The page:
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MODULE-3

Strategic Brand Frameworks2

Prof. Anand Narasimha


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In this Module we will learn about


Portfolio Planning- McKinsey PDM
Brand Growth- defining source of business, Ansoffs matrix
Value-Creation & Delivery- value propositions, extra-value propositions
Competitive Advantage- generic strategies, differentiation drivers,
competitive strategies
Perceptual/Positioning Map
Brand Planning Steps, BRANDSNAP
Developing Brand Strategy Guidelines- SPINZ case study

Product & Market


Frameworks

Portfolio Planning

McKinsey- Portfolio Decision Matrix (PDM)

Sales Objective

Brand Beneficiaries

Niche products

Brand Consolidators

Med-volume products

Brand Builders

Opportunity to stimulate sales

Hi-volume products

Opportunity to build image

Brand Contribution

SPINZ: PDM
Sales Objective

Brand Beneficiaries

Brand Builders: Deo, Body Wash, Hair Color


Brand Consolidators: Talc
Brand Beneficiaries:

Niche products

Brand Consolidators

Med-volume products

Brand Builders

Opportunity to stimulate sales

Hi-volume products

Opportunity to build image

Brand Contribution

Hi-volume: Talc
Med-volume: Deo, Body Wash
Niche: Hair Color

SPINZ : Portfolio Mapping


Opportunity to stimulate sales

Opportunity to build image

Optimum Position

Brand Opportunity

Deos
Body Wash

Hair Color

Talc

Sales Opportunity

Weak Position

SPINZ : Portfolio Strategy 2009-10

Opportunity to build image

Opportunity to stimulate sales


Optimum Position
Invest- Drive Image +
Innovation

Brand Opportunity

Deos
Body Wash

Support- Drive Image

Hair Color

Talc

SupportDrive price-value
Sales
Opportunity

Divest
Weak Position

SPINZ : Portfolio Strategy 2010-12

Opportunity to build image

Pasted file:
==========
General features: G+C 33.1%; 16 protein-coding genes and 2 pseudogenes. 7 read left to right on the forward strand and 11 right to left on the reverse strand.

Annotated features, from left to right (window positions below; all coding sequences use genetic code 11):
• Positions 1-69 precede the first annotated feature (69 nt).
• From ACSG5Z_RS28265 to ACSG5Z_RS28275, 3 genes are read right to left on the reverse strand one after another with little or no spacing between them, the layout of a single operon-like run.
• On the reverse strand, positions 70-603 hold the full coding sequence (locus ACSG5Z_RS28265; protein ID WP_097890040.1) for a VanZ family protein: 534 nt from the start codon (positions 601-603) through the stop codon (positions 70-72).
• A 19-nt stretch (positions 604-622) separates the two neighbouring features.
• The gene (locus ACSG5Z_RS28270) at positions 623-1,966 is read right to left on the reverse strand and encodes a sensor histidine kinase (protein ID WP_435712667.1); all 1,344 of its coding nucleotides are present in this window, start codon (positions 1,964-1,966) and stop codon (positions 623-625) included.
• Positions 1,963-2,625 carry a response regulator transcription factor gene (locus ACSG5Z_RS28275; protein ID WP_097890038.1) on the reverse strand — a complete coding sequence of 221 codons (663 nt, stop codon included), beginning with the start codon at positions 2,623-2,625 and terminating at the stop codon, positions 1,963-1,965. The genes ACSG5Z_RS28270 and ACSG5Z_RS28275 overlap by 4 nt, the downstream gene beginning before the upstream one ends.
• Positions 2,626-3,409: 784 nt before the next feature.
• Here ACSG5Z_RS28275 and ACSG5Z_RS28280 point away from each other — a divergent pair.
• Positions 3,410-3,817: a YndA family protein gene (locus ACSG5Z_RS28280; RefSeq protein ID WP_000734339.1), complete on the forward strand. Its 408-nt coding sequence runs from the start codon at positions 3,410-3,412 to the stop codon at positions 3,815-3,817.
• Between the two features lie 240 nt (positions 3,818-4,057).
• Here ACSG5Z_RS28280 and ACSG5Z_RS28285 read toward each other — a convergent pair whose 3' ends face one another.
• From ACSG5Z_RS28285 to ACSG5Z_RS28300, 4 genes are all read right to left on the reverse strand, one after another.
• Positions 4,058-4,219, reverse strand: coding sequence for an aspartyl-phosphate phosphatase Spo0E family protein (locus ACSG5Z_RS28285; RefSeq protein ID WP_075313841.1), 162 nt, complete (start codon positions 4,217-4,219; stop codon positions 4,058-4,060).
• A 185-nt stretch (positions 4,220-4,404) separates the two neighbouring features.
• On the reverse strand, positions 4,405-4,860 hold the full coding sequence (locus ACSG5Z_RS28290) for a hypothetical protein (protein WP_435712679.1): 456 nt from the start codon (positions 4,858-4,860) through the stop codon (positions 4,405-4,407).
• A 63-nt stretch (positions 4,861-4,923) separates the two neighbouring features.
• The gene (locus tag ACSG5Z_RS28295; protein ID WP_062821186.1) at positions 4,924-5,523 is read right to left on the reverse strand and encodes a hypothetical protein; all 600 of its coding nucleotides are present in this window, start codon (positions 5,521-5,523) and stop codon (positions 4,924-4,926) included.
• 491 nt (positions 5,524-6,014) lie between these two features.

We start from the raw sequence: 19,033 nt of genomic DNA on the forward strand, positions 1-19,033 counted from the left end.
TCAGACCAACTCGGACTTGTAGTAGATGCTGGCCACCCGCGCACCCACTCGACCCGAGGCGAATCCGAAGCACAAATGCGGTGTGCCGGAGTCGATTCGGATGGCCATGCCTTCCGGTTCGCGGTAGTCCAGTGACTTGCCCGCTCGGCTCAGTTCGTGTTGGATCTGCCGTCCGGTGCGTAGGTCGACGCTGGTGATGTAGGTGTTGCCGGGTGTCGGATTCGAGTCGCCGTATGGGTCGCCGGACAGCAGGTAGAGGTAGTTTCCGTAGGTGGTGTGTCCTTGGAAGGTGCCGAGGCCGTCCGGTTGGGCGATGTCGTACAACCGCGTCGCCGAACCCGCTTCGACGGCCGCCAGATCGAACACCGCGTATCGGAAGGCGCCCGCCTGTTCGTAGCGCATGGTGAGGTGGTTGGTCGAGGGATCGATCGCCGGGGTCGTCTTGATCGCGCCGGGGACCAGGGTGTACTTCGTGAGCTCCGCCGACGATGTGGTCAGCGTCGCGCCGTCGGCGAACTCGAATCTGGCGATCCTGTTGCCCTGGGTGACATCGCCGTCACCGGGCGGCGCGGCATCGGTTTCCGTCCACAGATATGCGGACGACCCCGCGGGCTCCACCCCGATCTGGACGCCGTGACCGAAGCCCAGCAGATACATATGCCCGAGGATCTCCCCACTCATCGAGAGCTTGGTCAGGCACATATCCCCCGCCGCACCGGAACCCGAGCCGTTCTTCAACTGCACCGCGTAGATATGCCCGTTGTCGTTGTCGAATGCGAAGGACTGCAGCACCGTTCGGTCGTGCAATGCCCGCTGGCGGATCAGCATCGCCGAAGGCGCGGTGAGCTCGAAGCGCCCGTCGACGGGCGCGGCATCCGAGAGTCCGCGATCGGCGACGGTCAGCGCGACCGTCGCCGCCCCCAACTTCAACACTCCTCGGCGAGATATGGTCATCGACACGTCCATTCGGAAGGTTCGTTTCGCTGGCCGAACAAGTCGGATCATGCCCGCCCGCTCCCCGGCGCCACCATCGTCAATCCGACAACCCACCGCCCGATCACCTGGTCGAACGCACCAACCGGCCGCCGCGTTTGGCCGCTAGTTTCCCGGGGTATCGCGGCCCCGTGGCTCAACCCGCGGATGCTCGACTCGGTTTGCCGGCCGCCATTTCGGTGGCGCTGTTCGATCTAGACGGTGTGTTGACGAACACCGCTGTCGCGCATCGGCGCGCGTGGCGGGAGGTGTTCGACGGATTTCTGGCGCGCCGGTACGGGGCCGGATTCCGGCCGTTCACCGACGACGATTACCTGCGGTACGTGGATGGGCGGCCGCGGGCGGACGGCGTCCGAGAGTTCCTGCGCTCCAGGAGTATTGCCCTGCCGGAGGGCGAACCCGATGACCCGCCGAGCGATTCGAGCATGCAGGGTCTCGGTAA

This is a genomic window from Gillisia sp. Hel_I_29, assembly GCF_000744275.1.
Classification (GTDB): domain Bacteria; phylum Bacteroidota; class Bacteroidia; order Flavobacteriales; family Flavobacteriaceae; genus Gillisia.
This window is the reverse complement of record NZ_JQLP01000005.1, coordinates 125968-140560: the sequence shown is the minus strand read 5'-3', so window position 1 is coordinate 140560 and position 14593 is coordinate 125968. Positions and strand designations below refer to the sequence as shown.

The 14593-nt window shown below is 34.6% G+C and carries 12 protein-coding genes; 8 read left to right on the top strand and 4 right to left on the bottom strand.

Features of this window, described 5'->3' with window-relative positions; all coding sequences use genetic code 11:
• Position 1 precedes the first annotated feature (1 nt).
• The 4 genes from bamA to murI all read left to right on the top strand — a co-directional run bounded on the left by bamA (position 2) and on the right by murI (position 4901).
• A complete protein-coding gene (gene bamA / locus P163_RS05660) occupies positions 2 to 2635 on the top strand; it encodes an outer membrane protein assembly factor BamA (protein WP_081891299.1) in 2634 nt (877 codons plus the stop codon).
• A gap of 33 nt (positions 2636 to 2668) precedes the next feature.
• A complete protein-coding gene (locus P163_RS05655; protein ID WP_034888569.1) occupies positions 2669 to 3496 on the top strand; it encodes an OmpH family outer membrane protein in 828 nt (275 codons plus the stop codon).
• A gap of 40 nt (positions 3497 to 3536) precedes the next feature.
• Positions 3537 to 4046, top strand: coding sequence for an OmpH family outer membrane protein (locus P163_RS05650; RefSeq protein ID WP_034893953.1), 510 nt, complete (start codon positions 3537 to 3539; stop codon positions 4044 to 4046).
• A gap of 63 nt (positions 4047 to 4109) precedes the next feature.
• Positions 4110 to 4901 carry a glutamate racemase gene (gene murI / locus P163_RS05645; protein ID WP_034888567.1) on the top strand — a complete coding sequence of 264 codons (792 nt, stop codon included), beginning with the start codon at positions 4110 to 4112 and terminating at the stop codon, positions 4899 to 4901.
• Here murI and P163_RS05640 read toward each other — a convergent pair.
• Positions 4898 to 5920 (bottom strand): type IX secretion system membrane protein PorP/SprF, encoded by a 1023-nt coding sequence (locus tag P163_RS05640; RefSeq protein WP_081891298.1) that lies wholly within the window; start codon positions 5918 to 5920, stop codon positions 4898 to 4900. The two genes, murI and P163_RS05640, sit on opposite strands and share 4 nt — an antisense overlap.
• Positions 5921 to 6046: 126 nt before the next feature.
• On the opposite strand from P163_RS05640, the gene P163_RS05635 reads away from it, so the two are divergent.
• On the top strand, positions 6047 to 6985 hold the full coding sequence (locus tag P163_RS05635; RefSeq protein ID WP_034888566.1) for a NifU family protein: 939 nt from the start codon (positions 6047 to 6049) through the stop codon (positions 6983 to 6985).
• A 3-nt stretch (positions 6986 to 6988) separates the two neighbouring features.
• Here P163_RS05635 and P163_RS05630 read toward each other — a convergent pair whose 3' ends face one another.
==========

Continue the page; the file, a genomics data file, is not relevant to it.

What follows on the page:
Opportunity to stimulate sales


Optimum Position
Invest- Drive Image +
Innovation

Brand Opportunity

Deos
Body Wash
Hair Color

Support- Drive Image

Hair Color

Talc
Talc
SupportDrive price-value
Sales
Opportunity

Divest
Weak Position

Present the McKinsey PDM


for a brand portfolio of your choice

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Brand Growth Objectives


Source of Business

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Brand Growth Objectives Source of Business

Brand Growth

Get new users

Maintain existing
users

Tap/develop
new segments

Prevent share erosion


by competitors

Stimulate brand
switch
from competitors

Develop / maintain
brand loyalty

Increase
frequency
of usage

Change
unit of sale

Create new
ways of
using the brand

Reducing
Price

Get existing users


to consume more

Extend usage
occasions

Change mode of
Purchase
(impulse to regular)

Give an example for each of the above objectives.


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Ansoffs Product-Market Matrix

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Value Creation & Delivery

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Value Creation & Delivery


Customer Delivered Value
The difference between total customer value and total customer cost of
a brand marketing offer. Profit to the customer.

Product Value

Service Value

Personnel Value

Total Customer Value


Total Customer Cost

Monetary Cost

Time Cost

Energy Cost

Image Value

Customer
Delivered
Value

Psychic Cost
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Value Proposition

The full mix of a brands benefits at a price, that delivers customer value
5 Winning Value Propositions for a brand

Price
More

Benefits

More

Same

Less

More for
More

Same

Less

More for
Same

More for
Less

Same for
Less

Less for
Much less

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Value Propositions

More for More


Offering upscale products/services, delivering higher value at a higher cost.
Rolls Royce. Mont Blanc.
Rolex.

More for Same


Offering superior products/services, delivering higher value at the same cost.
Fogg. Vodafone.

Same for Less


Offering similar product/services, delivering the same value at a lower
cost.
Walmart.
Amazon.

Less for Much Less


Offering no-frills product/services, delivering a lower value at a much lower cost.
Low cost
airlines. Store Brands.

More for Less


Offering superior
delivering
a higher
value at a lower cost.
What are product/services,
the Value Propositions
of some
other Brands?
Micromax. Intel.